Friday, October 14, 2016

About a Hive

The hive's within.
So we now have a the base of our backyard decorative fountain. This is the thing about living in the country -- you never know what you're going to get. You might have deer, a fox or even a mountain lion roaming your property. Or you might go outside one day and find a hive of bees has decided your yard is the address where they want to make their home.

Which I think is kind of an honor, actually. Talk about creating a bee-friendly habitat -- that moment when 500 or so of them arrive and let you know you've done it right is a great feeling.

Point of entry.

Our bees arrived en masse a few days ago, and unfortunately, set up shop in what (of course) is a totally inconvenient and unsafe place for them to stay. Being that it's inside the base of the fountain, it's highly susceptible to an ant invasion, and of course is impossible to manage the honey production safely.

But the thing is, I love these bees.  I'm also allergic to their sting, to the point where I keep an epi-pen on hand when I'm in the garden, so most of my bee enjoyment tends to be in small doses, and from a safe distance. I will never be a beekeeper for this reason, and the hive cannot remain where it is for that reason as well. But I'm still happy the bees chose us.

But what to do with them was a conundrum.

It didn't take me long to come up with a solution. Because you know who else loves bees, to a point where he actually has a beekeeper's outfit and beekeping equipment? My boss at the winery, that's who. He had a hive until last year, when the queen died and the minions deserted the bee box, and he's been looking for a replacement hive ever since.  And now he has one. Mine.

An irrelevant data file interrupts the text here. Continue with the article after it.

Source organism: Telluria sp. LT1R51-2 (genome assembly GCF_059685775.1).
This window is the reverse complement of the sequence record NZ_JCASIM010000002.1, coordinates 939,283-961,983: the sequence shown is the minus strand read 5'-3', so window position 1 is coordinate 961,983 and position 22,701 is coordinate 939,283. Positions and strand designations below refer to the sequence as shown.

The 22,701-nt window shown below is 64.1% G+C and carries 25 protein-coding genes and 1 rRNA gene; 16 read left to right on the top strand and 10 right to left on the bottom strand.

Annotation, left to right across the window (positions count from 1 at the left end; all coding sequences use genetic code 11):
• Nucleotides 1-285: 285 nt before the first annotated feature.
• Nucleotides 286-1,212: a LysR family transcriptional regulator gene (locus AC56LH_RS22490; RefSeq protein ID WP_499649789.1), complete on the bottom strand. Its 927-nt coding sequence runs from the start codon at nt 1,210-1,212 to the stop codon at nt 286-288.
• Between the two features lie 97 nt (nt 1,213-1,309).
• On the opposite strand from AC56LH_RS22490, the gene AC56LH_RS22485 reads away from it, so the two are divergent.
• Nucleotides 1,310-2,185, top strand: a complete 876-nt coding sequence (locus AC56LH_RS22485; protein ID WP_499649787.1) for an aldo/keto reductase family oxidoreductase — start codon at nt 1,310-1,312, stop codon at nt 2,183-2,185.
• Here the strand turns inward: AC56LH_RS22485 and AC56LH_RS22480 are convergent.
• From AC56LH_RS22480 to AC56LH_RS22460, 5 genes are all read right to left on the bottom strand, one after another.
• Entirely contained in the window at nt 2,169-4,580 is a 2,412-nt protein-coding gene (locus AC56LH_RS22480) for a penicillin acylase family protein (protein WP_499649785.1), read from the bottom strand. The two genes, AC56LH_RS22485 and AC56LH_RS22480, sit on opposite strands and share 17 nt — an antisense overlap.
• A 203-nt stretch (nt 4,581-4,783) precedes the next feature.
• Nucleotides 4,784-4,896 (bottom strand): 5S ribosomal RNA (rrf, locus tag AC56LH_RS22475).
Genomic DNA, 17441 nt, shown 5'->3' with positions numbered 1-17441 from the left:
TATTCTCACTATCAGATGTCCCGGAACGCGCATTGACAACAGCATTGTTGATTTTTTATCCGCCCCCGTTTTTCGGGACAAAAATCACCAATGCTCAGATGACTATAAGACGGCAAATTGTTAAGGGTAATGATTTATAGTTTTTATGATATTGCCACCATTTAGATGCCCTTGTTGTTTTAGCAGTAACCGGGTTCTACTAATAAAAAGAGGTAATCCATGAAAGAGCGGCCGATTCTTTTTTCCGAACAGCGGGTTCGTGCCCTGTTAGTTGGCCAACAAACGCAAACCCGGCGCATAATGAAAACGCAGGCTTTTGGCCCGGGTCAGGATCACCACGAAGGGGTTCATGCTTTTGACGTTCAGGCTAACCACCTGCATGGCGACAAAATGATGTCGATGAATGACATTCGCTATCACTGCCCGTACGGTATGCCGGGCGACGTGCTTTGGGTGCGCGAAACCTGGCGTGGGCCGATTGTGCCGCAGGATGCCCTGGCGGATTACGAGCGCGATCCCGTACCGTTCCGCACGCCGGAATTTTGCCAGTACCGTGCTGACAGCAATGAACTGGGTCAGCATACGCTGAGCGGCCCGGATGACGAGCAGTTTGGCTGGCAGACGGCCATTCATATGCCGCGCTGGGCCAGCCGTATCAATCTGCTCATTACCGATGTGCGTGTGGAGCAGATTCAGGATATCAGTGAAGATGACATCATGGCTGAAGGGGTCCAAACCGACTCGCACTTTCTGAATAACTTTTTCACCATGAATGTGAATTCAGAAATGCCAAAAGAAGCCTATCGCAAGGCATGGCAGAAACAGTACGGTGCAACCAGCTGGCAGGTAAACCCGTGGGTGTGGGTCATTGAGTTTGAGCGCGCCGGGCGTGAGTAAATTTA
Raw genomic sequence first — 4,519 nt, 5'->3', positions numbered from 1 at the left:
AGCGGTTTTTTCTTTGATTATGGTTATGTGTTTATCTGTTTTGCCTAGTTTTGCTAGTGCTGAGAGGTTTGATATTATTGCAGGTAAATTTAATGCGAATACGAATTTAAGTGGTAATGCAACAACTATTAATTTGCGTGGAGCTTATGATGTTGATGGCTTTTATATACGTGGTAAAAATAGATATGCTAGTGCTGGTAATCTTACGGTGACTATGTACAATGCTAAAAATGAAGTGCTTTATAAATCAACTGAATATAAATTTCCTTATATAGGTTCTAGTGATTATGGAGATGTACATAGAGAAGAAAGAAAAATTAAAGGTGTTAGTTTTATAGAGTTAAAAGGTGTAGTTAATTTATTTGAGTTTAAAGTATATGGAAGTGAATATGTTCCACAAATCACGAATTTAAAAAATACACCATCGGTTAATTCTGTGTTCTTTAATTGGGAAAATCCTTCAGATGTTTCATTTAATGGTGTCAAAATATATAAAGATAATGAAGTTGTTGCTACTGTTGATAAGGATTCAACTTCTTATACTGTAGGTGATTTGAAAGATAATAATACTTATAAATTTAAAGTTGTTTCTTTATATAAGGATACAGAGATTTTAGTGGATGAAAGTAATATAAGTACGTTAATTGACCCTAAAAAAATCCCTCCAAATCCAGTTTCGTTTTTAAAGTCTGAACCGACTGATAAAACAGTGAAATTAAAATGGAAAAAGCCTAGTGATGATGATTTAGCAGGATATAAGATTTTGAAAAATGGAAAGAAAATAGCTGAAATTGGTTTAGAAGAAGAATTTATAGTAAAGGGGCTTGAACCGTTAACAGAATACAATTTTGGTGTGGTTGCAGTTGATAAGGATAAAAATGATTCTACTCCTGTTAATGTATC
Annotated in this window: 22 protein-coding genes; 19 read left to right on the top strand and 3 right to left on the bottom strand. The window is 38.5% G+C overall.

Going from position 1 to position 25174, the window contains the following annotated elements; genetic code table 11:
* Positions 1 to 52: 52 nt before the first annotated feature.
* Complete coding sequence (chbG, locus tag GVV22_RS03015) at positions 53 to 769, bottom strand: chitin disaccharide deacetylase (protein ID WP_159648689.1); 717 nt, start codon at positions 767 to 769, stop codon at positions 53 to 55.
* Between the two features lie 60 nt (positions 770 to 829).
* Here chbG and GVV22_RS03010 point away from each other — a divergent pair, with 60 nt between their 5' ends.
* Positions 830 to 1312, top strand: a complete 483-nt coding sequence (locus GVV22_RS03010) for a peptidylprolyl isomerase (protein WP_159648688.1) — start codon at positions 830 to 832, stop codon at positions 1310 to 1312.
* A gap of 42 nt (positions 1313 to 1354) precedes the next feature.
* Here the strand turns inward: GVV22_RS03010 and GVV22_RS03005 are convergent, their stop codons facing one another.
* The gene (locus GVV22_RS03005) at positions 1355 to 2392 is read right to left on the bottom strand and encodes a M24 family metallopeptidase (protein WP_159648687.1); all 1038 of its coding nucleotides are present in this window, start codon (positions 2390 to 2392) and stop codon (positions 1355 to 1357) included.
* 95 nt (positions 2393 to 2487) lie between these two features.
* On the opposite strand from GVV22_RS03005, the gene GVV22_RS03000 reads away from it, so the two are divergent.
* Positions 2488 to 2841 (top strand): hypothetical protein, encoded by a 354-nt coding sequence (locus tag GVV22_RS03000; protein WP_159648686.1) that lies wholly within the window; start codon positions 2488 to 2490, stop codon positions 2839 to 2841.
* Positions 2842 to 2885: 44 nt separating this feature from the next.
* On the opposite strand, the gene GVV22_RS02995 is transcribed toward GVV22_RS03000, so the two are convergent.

Better Homes for bees.

It turns out this hive is an offshoot -- excess product if you will -- from a much larger hive which exists someplace on this property (I don't know where, but it's certainly not in the way of anything and therefore no danger to me). So this new hive can be moved and we will still have plenty of bees here.

So next week, we have an apiarist coming to remove the hive from the fountain and put it into the winery bee box. Then we will move it away from here, down the road to the winery, where they can hopefully live out their days and make lots of honey.

Ready for occupancy!

It's not a done deal yet, and it may be trickier than we've all imagined (isn't it always?) but I'll keep you up to date as we go and let you know what happens to these awesome little guys. They are a mellow bunch, not even minding when I get close to take pics of them, so I think they'll make a great addition to the winery. And, you know, if they ever do get a little grumpy, there's plenty of Cabernet on hand to settle them down again. Hey, it works for people.


  1. when I lived in the Bay Area, I had a hive show up at my house and collect in one of my trees. I called a "bee guy" who came and removed them. It was very interesting to watch.

    1. I truly admire these people, Denise. They are so committed to bees surviving that they drive all over the place rescuing them. Pretty awesome!

  2. My next door neighbor, at the winery, has bee hives ... all of which came from collecting this type of excess-population swarms. I'm amazed at how the bees cooperate and set up housekeeping in the new location.

    1. I'm SO hoping they do well in their new home in the vineyard, Connie. I have a feeling we all could learn a lot from the bees about cooperation and flexibility!